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I have the following code, which reports errors. I don't understand the error messages though.

module MonochromeHandler

open System.Drawing

let private transparent = Color.FromArgb(0, 0, 0, 0)

let private calculateAlpha currentAlpha greyValue =
    match currentAlpha - greyValue with
        | value when value < 0 -> 0
        | value -> value

let private actionPixel(pixelColour:Color) =
    match (pixelColour.A, pixelColour.R, pixelColour.G, pixelColour.B) with
        | (0uy, _, _, _) -> transparent
        | (alpha, red, green, blue) when red = blue && red = green && red <> 255uy ->
            let newAlpha = calculateAlpha((int)alpha, (int)red)
            Color.FromArgb(newAlpha, 0, 0, 0)
        | _ -> pixelColour

I am getting an error on the "Color.FromArgb(newAlpha, 0, 0, 0)" line

Error   1   This expression was expected to have type
but here has type
    'a -> int

The function takes two parameters, which I'm supplying and returns an int. So why isn't the type of newAlpha "int" and why is it "'a -> int"?

Possibly connected to this, since I have declared calculateAlphawithout parentheses or a comma for the parameters, my (clearly inadequate) understanding of F# is that I should be able to use it thus:

let newAlpha = calculateAlpha (int)alpha (int)red

If I do that though, I get a different error for the calculateAlpha (int)alpha part:

Error   1   This value is not a function and cannot be applied

Why can I not invoke the function in this way?

share|improve this question
You're not passing two arguments, you're passing a single tuple as an argument. – ildjarn Sep 26 '13 at 20:30
OK, that makes sense, to a degree. Since calculateAlpha is expecting an int for currentAlpha, why doesn't it report an error when I pass it a (int * int) tuple instead? – David Arno Sep 26 '13 at 20:37
up vote 4 down vote accepted

I think you meant

calculateAlpha (int alpha) (int red)

With your original parentheses, this line invokes calculateAlpha with 1 argument, and that argument is a 2-tuple:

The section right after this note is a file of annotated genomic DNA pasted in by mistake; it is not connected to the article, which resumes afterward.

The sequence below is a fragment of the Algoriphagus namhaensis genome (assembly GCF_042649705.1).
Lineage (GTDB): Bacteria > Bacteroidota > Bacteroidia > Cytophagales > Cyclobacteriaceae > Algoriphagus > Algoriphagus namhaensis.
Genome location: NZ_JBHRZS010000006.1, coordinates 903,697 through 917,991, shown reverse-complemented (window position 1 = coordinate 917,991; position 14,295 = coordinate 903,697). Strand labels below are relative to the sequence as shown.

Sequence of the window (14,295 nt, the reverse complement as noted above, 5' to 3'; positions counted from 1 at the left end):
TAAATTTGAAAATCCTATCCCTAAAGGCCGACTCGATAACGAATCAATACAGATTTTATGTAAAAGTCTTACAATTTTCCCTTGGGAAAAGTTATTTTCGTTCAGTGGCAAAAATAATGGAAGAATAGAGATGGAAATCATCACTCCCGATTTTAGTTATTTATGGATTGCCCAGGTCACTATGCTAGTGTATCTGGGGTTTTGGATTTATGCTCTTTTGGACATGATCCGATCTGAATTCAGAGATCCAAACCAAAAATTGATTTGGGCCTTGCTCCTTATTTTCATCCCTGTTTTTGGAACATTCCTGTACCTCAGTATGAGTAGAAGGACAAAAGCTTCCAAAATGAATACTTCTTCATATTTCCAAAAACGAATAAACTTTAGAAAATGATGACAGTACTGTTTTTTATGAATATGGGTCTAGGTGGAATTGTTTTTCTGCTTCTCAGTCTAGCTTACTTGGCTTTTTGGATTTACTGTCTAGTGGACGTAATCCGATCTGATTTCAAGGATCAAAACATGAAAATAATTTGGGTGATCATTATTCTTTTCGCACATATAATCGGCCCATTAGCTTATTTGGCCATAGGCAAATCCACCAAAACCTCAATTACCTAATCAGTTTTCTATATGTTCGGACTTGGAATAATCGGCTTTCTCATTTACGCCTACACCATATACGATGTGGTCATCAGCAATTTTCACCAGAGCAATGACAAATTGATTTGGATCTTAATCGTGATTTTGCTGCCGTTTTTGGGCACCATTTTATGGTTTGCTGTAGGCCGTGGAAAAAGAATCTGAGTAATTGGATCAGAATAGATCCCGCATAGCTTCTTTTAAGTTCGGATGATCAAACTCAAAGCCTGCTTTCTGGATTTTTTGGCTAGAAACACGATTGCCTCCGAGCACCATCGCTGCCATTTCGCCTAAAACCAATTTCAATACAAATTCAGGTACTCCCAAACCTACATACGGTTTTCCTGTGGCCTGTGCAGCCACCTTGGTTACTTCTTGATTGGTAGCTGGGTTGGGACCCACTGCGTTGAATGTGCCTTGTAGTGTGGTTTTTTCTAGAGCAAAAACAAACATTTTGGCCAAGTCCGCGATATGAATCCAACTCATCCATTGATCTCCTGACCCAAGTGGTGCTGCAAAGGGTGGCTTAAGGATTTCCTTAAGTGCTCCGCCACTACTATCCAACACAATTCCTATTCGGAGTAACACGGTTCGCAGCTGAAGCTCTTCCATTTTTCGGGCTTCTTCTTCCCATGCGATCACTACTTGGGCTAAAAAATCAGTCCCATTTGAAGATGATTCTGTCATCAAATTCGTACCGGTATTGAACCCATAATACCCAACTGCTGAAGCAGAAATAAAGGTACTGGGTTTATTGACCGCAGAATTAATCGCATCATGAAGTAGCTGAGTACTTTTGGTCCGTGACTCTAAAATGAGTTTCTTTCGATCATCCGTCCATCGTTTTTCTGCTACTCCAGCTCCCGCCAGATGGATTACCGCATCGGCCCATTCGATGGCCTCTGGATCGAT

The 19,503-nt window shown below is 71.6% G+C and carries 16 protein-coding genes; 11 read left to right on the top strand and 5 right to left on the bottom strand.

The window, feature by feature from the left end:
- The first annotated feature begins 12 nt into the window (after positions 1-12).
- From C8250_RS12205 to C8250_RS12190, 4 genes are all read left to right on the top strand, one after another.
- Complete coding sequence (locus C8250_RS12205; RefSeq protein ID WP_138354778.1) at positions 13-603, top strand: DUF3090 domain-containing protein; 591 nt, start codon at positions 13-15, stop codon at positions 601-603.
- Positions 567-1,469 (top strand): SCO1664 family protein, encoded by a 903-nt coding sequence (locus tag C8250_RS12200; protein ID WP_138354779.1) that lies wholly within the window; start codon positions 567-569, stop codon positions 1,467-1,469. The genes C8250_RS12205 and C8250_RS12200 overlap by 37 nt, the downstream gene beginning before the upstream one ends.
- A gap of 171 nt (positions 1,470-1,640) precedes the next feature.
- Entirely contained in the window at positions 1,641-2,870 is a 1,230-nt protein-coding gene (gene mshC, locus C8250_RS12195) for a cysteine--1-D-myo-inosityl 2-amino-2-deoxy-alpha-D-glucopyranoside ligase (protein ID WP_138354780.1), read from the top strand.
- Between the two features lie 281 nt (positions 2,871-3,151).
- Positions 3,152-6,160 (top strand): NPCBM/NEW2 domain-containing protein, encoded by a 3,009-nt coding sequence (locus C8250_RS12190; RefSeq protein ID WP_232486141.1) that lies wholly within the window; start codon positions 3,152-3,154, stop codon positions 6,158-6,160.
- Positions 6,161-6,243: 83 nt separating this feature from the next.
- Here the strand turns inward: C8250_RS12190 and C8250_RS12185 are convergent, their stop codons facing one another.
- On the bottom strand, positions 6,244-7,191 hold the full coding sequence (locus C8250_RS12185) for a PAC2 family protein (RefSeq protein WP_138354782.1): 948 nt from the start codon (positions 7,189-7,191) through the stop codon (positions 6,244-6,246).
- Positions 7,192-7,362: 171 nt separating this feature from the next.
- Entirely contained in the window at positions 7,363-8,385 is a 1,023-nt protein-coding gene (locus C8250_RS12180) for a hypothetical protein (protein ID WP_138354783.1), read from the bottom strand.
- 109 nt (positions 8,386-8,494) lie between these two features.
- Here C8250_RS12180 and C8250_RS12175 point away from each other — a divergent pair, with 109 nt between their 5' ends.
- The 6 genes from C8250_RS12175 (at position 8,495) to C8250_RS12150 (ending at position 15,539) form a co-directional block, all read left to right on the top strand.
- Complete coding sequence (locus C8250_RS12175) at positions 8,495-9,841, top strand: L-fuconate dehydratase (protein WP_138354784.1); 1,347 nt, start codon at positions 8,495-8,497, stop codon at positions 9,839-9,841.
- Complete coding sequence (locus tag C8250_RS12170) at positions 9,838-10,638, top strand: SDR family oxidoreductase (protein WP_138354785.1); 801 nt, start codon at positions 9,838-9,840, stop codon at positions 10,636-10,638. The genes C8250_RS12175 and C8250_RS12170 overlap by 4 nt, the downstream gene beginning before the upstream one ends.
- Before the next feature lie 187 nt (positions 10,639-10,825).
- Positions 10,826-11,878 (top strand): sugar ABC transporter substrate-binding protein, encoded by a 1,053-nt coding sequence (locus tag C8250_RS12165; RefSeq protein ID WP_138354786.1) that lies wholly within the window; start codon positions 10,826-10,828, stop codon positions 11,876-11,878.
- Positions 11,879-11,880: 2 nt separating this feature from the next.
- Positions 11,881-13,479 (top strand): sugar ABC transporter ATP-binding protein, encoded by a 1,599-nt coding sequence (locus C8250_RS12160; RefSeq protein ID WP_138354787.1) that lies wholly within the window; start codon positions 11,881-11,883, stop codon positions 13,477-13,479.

let newAlpha = calculateAlpha((int)alpha, (int)red)

See the docs for F# Functions, specifically Partial Application of Arguments. You will see how you inadvertently created the function newAlpha!

share|improve this answer
Ah, so (int)alpha isn't the correct way to cast to an int then? What does (int)alpha do then if not a cast? – David Arno Sep 26 '13 at 20:35
int is a core function, not a C#-style cast. You are invoking this:…. The parentheses add no meaning, (int) evaluates the same as int, which is called with alpha as the only argument – Matt Stephenson Sep 26 '13 at 20:51
Great, thanks for your help. I am now marginally less ignorant about F#! :) – David Arno Sep 26 '13 at 20:53

Usually you'd write int alpha to cast an int in F#; technically, (int)alpha will work too but it's not the 'canonical' way of doing things. In any case, that's not the problem here.

The issue in your code actually arises from not surrounding the casts in parentheses; by not doing that, the F# compiler sees your code as if you'd written:

let newAlpha = (((calculateAlpha int) alpha) int) red

That's why you get the error message about expecting an int but having an 'a -> int instead -- you're passing the int function (which casts some value to an int) as the first argument to calculateAlpha.

By surrounding your casts in parenthesis, you're telling the compiler to first cast the two values, then apply the results to the calculateAlpha. This is the same thing that happens when you call the function in your original style: calculateAlpha ((int)alpha, (int)red); you could have even left off the parentheses around int there and written it like: calculateAlpha (int alpha, int red).

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